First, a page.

That all sounds kind of abstract and spacey, so how does it connect to the pneumatic tube system? The exact same physical process is happening there as prevents the Earth from collapsing in on itself. The canister starts at rest on a pedestal, and then a powerful fan creates a vacuum of low air pressure above it, eventually getting so low that the atmospheric pressure from below the tube pushes it upwards. In just the same way, any small piece of the Earth’s interior has pressure above and below it from the surrounding material which is in balance with the force of gravity on that small piece. It just felt particularly elegant as a demonstration of the concept to me because of how close it looks to the textbook version of the same concept, which always happens to represent the situation with cylinders of random materials.

Golston Product Solutions, 4.5” Clear Straight Body with Black Taper Bumper (41-5PT-7), 2024

Bradley W. Carroll & Dale A. Ostlie, Figure 10.1 Hydrostatic Equilibrium, 2017

         It stuck with me, and I have spent weeks thinking about how I might write this out as a physics problem in preparation for some future time when I might want to teach the concept to someone. What I settled on was the idea that if you knew a handful of key numbers about the specifications of those little canisters, you could estimate the difference in air pressure (also known as the pressure gradient) that it would take to keep it suspended in the tube.

From the math angle, all you really need to know about the canister is how long it is, dr or Δr depending on the notation you are using, and how dense it is, ρ(r). The first one is easy: when you’re on your fifteen-minute break, just use the measuring tape app on your phone and measure it. Ideally, you will have done this before the bank implements a new policy banning phones in secure areas, but I’m not a cop. If you’re also working at this bank, the only problem with this step is that you have to dodge your fellow teller Danny who is so chatty your manager had to exile him to the drive-through just to keep the pace of the teller line steady. If he asks you about your thoughts on cryptocurrency, do not engage. Any response other than “I don’t know, man, I gotta go on break” will result in being sidetracked for at least two thirds of your break time.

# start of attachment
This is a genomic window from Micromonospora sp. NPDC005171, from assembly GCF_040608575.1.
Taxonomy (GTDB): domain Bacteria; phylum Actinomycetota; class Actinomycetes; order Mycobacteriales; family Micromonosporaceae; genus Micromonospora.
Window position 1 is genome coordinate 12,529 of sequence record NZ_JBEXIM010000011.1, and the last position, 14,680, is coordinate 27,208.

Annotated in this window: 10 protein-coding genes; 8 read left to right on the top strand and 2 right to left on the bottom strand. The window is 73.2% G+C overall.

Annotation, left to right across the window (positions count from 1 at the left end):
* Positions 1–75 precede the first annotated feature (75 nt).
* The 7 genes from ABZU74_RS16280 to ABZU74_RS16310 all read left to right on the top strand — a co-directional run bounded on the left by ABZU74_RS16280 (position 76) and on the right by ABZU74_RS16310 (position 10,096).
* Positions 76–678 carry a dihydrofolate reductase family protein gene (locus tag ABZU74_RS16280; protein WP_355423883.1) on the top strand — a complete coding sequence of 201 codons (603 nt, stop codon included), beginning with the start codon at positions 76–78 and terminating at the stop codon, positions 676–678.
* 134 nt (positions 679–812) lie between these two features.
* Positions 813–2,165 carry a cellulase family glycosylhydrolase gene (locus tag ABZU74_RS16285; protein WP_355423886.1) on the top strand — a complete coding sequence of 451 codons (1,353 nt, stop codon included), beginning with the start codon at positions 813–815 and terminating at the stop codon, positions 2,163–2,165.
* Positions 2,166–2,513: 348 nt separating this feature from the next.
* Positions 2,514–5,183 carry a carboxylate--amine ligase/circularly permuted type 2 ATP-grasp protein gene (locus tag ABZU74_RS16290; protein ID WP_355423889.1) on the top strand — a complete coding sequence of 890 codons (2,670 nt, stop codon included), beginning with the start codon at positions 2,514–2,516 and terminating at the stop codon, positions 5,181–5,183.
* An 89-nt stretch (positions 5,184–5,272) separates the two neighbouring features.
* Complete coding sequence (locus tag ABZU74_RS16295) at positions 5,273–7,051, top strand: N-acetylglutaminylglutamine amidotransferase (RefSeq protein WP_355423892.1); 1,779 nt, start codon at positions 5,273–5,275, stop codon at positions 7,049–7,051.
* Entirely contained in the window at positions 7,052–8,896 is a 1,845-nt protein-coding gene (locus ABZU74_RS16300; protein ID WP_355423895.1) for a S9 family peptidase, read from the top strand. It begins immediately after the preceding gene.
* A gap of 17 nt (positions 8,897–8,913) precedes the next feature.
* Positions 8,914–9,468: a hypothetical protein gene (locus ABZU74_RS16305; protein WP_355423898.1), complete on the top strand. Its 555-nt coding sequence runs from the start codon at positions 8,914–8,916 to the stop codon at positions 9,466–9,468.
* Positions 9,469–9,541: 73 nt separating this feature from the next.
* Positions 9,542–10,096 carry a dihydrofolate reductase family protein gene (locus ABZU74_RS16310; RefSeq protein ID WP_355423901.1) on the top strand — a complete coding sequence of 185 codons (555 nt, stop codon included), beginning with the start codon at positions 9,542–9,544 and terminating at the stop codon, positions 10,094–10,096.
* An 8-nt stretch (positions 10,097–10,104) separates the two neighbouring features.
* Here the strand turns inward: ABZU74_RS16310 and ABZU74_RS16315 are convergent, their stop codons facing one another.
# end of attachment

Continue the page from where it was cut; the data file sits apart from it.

The second one is a little more involved. Since we aren’t actually saying the density of the canister is a function of distance from the center of the Earth, r, we need to calculate the average density of the canister, which is its mass divided by its volume. To get those values, you need to measure the diameter of the canister so with that and its length you can work out its volume; then you have to weigh it or rather ask your manager the most out-of-nowhere question ever and get looked at weird, and then you have to covertly pull up the calculator tool on your desktop and pretend like you’re filling out your timesheet while you actually crack open the secrets of engineering and the universe.

This situation is quite difficult to navigate as your manager probably thinks you’re trying to pull off some kind of elaborate scam on the bank where the weight of the drive-through canisters is a crucial part of the plan, but if you’re awkward enough on the delivery of the question, she’ll hopefully just think you’re either desperately trying to make conversation or that you’re a physics nerd. Entering the data in the calculator is fine, the cameras mounted behind you will just see a diligent teller busy with more number tasks, but you have to balance it with engaging in conversation with Andrea, your retiree coworker who, when asked for the time, replies with “I’m thinking it’s gotta be Beer-thirty” concerningly early in the day.